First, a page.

A National Comparative Study on Teaching Latinx Social Studies Topics
Maribel Santiago

About the research


NAEd/Spencer Postdoctoral Fellowship

Award Year



Michigan State University

Primary Discipline

Social Studies
Latinx students comprise a quarter of the children in the U.S., making them the largest ethnic group in K-12 schools. This presents educators with two urgent needs. The first is preparing educators to teach Latinx students about their contributions to the U.S. to validate their racial/ethnic and cultural identities. The second is ensuring that all students have a greater understanding of the differing experiences within the Latinx diaspora. For example, curricular materials often omit the Indigenous and African roots that account for Latinx racial diversity. This gives the impression that Latinxs are a monolith, ignoring how some have benefited from being designated White, while others are discriminated for their Indigenous and African ancestry. In an effort to present a more nuanced understanding of Latinidad, this study focuses on 12 teachers who, through previous surveys and interviews, were identified as integrating Latinx social studies into their classrooms. Comparing teacher observations in Los Angeles, New York, Chicago, and Orange County (Florida), this project analyzes how these educators integrate Latinx topics into their social studies classrooms. These school districts represent the three largest Latinx-origin groups in the U.S.: Mexicans, Puerto Ricans, and Cubans, allowing for comparisons on how educators address regional and Latinx intra-group differences. This study is the first large-scale comparative study on Latinx social studies with an aim to inform practice at a national level. This work will establish a foundation for understanding the content and strategies social studies educators� should employ in teaching the complex racial/ethnic realities of Latinxs.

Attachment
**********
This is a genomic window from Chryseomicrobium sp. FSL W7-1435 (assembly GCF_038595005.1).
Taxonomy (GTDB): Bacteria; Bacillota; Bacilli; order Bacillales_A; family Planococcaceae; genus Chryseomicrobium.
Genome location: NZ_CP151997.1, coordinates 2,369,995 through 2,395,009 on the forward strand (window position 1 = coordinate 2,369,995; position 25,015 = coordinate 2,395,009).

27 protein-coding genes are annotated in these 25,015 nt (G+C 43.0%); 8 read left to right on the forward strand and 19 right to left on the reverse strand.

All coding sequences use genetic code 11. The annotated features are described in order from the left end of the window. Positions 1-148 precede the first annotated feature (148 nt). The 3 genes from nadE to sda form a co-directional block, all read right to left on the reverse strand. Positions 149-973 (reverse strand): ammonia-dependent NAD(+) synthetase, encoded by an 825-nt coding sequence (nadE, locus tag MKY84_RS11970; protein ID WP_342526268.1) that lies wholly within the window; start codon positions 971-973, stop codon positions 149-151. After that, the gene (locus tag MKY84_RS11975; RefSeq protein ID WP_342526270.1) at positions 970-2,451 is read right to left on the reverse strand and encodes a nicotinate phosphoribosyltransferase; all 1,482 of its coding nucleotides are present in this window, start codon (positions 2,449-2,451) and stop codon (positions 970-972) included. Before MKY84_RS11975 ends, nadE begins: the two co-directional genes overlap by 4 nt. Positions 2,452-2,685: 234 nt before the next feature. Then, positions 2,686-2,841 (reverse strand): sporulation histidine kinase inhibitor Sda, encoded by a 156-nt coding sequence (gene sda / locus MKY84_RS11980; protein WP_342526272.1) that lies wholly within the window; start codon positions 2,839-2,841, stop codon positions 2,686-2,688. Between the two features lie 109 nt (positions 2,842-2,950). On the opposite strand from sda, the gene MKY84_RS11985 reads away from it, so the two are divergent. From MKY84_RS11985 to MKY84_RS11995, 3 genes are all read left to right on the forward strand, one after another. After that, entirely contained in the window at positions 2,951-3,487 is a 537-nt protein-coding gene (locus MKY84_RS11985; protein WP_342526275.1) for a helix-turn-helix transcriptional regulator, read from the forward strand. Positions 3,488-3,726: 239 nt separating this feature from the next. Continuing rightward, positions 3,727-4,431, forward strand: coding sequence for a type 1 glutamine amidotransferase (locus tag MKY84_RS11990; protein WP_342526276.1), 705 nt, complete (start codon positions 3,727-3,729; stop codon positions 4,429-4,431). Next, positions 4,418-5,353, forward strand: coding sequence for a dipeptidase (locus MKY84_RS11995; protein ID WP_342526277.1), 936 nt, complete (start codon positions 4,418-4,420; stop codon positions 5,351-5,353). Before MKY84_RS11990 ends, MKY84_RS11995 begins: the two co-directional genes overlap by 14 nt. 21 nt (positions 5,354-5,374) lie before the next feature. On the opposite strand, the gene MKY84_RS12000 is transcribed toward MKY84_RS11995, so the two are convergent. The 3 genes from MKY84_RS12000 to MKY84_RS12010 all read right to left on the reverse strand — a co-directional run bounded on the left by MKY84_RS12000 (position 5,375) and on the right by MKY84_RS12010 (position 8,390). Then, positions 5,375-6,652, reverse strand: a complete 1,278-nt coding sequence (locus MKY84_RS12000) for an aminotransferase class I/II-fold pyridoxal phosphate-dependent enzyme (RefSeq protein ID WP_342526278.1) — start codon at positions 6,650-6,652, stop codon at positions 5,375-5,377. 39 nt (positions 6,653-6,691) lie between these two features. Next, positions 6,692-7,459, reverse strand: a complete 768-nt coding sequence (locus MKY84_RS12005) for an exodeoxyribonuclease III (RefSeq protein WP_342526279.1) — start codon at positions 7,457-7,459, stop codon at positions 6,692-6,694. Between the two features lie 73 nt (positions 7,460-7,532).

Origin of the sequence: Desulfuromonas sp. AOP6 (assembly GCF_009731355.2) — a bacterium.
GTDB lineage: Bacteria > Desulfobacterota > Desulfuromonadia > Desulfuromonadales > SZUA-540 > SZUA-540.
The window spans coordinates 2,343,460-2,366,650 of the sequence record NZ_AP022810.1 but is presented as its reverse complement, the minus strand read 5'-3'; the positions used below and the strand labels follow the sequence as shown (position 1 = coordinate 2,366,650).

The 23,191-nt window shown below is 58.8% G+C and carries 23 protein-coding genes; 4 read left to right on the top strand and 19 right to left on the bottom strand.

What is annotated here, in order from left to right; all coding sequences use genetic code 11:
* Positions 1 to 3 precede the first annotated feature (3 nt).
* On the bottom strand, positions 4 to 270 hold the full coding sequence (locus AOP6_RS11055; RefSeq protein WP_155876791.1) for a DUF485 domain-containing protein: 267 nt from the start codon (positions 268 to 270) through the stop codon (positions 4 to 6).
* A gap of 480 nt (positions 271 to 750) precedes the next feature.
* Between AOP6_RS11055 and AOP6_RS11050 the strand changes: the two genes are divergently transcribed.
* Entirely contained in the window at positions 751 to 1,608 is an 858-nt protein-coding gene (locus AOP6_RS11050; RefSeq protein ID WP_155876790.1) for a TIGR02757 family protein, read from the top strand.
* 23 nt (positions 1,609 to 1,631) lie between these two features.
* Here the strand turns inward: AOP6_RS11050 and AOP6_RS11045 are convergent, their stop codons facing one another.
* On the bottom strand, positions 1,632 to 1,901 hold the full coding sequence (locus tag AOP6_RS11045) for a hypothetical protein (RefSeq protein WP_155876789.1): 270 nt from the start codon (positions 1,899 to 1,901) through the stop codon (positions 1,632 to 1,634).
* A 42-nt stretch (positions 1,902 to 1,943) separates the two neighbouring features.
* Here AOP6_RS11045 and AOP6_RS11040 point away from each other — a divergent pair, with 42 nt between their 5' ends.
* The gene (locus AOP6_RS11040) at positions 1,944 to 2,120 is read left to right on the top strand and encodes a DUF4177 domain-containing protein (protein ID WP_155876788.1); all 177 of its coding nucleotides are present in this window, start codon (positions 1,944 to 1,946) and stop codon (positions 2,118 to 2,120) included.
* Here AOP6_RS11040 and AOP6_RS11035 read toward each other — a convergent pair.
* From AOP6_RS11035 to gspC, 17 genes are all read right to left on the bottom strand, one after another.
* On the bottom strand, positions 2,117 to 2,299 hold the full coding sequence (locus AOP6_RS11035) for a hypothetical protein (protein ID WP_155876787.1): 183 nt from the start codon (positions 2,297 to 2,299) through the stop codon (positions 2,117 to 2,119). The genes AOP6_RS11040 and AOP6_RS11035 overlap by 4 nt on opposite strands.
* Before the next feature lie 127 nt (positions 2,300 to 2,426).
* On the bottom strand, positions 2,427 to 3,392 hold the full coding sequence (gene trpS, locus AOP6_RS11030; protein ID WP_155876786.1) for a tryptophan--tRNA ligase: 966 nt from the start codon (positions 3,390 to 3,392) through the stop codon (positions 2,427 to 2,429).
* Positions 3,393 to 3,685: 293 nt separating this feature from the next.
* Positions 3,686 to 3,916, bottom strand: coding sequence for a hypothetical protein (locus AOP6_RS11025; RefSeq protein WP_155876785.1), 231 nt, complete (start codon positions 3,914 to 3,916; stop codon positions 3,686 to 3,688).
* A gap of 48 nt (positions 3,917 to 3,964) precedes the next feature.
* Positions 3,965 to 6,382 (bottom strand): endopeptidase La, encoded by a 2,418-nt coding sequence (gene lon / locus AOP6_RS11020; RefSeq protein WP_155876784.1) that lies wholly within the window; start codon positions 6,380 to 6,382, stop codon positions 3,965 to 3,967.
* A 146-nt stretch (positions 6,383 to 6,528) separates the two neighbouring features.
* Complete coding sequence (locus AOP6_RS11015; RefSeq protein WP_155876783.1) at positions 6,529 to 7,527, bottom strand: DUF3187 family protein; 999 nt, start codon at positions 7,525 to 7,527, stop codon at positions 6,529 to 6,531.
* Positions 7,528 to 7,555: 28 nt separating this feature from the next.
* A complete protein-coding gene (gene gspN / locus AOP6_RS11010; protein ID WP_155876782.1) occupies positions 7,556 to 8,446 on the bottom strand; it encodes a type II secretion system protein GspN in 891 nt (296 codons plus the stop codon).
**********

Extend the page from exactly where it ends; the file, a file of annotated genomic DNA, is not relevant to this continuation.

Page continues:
About Maribel Santiago
Dr. Maribel Santiago is currently an Assistant Professor in the College of Education at the University of Washington. She specializes in the teaching and learning of race/ethnicity in K-12 history classrooms, specifically how people in the U.S. collectively remember the expereinces of communities of color, and the consequences of such depictions. Her current work centers on the production and consumption of Latinx social studies: what students, policy makers, and educators learn about Latinx communities, and how they engage in mediated actions to conceptualize Latinx experiences. Dr. Santiago leads the History TALLER (pronounced tah-y?r) research group dedicated to exploring the Teaching And Learning of Language, Ethnicity, and Race (TALLER). Dr. Santiago earned a Ph.D. in History/Social Studies Education and an M.A. in History, both from Stanford University. She also received a M.Ed. and B.A.s in History and Chicana/o Studies from UCLA. Dr. Santiago was the 2016 recipient of the National Council of the Social Studies Larry Metcalf Exemplary Dissertation Award. Her work has been published in Theory & Research in Social Education, Cognition and Instruction, and other venues. Dr. Santiago will join the College of Education at the University of Washington, Seattle in January 2020.

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